Published on People Move

Reimagining Human Mobility - The role of local authorities for migrants’ inclusion in cities

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In observance of the International Migrants Day, Dec 18

18 December 2020.  Most migrants, along with the majority of refugees and internally displaced people, live in urban areas, drawn by the prospect of safety and better opportunities. However, many migrants in cities and towns struggle with inadequate working and living conditions (in particular overcrowded and unsecure housing), limited access to services and severe human rights abuses.
Migration has shaped territories and cities throughout history and had a positive impact on innovation and development, but cities need to be prepared to accommodate and serve more and more diverse people. This means that local governments need to plan for the provision of more services such as waste and water management, electricity and energy, but also for more food, public space and recreational facilities, schools, hospitals and health facilities and more affordable, adequate housing options. There is also a need to plan for the increased demand for land for livelihood generation, industrialization or infrastructure. 

Most migrants and displaced people move to urban areas looking for a better life and opportunities for economic and social development. They come with valuable skills, experiences and knowledge, and contribute to the social, economic and cultural development of our cities and countries. Their integration as well as overcoming discrimination is essential for ensuring dignity and self-sufficiency. 

A whole-of-society and whole-of-government approach to migrants’ inclusion in urban areas requires the close cooperation of all relevant stakeholders and a stronger collaboration across sectors and levels of government. Yet, for effective responses, local governments need to have the necessary resources to serve their communities and all people living in their cities, irrespective of their migration status.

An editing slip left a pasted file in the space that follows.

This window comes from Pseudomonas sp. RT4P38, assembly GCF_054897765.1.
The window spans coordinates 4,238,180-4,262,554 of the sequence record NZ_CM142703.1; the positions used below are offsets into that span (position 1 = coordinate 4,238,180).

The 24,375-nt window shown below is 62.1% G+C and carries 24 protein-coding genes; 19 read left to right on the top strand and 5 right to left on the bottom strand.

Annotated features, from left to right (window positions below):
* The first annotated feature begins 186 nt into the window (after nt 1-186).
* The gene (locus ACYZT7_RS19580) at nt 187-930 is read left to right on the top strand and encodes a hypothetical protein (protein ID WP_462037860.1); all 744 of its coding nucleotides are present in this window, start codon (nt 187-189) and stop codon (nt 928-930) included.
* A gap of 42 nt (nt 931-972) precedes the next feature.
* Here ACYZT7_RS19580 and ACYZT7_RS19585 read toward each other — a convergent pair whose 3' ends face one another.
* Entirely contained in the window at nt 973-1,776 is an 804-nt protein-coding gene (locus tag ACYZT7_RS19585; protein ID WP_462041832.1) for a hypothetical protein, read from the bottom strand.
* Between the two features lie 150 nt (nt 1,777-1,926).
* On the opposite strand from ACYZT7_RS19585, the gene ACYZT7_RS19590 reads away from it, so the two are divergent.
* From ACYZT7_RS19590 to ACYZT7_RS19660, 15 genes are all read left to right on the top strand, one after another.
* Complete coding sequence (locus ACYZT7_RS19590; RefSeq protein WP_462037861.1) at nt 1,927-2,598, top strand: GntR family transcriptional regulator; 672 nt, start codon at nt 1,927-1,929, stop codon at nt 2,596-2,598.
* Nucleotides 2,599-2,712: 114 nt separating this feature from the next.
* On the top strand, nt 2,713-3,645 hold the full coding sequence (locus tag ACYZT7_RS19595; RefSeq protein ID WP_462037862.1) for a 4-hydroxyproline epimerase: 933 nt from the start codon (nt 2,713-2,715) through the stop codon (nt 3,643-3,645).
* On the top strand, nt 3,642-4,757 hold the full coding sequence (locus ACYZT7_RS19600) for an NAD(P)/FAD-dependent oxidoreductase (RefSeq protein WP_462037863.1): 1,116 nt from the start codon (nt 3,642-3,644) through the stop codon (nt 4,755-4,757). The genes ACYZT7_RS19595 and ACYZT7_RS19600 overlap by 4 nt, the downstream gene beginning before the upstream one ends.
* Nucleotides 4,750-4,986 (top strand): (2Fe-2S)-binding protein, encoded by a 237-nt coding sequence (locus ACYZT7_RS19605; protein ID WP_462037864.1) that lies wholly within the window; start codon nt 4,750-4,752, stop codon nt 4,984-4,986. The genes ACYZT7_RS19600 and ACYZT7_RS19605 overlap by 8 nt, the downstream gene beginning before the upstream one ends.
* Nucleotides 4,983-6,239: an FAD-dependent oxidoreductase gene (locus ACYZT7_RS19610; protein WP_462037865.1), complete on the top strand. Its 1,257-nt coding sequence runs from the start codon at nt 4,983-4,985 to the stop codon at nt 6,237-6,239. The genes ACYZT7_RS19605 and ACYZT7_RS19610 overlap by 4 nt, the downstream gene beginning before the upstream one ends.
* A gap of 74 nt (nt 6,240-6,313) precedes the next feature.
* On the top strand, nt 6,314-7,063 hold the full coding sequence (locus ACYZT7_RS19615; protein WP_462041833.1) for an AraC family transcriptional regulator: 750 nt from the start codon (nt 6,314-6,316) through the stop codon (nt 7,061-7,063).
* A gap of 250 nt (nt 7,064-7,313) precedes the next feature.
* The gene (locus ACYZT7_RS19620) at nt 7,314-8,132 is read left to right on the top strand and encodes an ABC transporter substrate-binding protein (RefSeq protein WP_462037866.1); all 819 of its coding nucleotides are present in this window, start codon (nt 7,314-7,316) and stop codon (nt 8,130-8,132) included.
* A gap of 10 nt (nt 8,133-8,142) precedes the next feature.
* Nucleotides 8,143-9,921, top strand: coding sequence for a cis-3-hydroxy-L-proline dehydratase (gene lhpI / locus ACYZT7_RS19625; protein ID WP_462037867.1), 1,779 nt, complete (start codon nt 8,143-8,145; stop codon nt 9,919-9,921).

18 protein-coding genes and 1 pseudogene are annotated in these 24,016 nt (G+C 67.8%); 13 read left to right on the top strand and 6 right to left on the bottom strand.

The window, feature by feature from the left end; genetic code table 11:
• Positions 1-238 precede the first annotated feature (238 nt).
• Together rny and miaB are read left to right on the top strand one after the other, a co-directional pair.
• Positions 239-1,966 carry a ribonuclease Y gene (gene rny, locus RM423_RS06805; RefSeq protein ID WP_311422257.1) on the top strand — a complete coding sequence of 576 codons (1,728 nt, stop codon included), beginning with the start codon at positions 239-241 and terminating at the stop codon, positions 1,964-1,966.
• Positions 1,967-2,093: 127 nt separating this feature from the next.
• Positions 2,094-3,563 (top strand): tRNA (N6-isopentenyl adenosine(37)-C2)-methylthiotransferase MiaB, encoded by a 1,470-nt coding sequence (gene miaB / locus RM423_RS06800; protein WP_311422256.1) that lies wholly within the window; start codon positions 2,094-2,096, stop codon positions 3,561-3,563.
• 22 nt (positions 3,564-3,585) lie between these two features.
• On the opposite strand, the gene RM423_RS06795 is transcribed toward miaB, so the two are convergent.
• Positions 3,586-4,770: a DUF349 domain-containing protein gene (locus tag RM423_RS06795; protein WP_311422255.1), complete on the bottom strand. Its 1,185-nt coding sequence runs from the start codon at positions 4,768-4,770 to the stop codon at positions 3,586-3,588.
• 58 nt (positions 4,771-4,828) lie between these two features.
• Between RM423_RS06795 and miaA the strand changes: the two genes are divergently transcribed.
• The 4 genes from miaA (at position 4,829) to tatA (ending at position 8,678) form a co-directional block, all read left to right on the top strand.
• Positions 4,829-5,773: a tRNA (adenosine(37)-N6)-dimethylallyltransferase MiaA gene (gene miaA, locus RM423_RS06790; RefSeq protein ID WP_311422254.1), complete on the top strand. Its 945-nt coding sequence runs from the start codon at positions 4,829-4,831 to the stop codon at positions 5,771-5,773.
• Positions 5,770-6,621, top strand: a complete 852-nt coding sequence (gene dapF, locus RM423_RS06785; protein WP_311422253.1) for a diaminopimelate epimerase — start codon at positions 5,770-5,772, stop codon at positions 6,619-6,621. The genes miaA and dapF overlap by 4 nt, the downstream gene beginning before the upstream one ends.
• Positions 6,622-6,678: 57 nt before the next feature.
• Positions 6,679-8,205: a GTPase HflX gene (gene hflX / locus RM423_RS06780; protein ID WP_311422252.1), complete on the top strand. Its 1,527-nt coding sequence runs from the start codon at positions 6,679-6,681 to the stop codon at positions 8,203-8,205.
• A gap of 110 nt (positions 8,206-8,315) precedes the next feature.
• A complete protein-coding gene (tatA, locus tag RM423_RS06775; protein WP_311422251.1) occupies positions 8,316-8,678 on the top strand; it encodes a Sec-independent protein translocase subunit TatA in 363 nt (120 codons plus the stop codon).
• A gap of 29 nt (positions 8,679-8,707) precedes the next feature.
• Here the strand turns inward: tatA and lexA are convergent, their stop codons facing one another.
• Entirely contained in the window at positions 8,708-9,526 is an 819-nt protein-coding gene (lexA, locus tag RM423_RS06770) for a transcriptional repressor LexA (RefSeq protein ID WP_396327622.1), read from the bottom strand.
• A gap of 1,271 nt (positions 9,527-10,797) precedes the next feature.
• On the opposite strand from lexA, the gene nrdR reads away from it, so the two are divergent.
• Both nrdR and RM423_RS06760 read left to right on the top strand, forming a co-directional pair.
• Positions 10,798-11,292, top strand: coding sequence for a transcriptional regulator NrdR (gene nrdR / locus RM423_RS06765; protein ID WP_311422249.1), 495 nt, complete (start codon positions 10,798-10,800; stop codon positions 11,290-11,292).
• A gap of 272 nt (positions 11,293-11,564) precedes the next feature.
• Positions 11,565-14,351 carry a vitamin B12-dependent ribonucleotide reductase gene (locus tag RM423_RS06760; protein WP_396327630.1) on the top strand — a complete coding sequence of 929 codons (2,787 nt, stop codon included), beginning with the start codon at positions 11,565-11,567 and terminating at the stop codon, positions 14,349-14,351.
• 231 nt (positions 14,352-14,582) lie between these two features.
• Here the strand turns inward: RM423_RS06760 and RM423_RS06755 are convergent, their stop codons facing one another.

As the world was hit by the COVID-19 pandemic, the inclusion of people in vulnerable situations such as migrants has now become a necessity and building resilient and safe communities should be a global priority.

COVID-19 has brought to light the inequalities in our societies between those who have access to basic provisions such as health services, decent housing, food, water and sanitation, as well as protection, human rights, information and formal employment opportunities and those who do not. 

                                                                             “No-one is safe until everyone is safe”  
                                                                                   WHO Director Tedros Ghebreyesu


COVID-19 has also put a spotlight on the importance of migrants for our urban societies – as doctors and nurses, in trade, commerce or food production and other critical sectors. Recovery strategies addressing the social and economic impacts of COVID-19 must aim for building more resilient and inclusive societies and for “reimagining human mobility”, as advocated for with the official slogan of this year’s International Migration Day. 

                                      "Migrants contributions are valuable. We must provide opportunities for their full integration into host societies"
                                                                                     IOM – Campaign for International Migrants Day 

The global community needs to work on reducing development gaps – between countries, between regions, between rural and urban areas and between neighbourhoods within cities. The COVID-19 pandemic shed light on existing inequalities regarding adequate housing, access to water and sanitation, health services and information, with many migrants at risk of being left behind. We need to further advocate for multi-level governance, cross-sectoral cooperation and the inclusion of all relevant actors in urban decision-making processes for inclusive societies and for local authorities to be empowered to play their major role to play in advancing the social and economic inclusion of migrants in cities and reducing inequalities, discrimination and xenophobia.


Stephanie Loose

Human Settlements Officer, UN-Habitat

Christophe Lalande

Housing Unit Leader At UN-Habitat

Helen Yu

Urban and Environmental Planning Specialist, Humanitarian-Development Team at UN-Habitat

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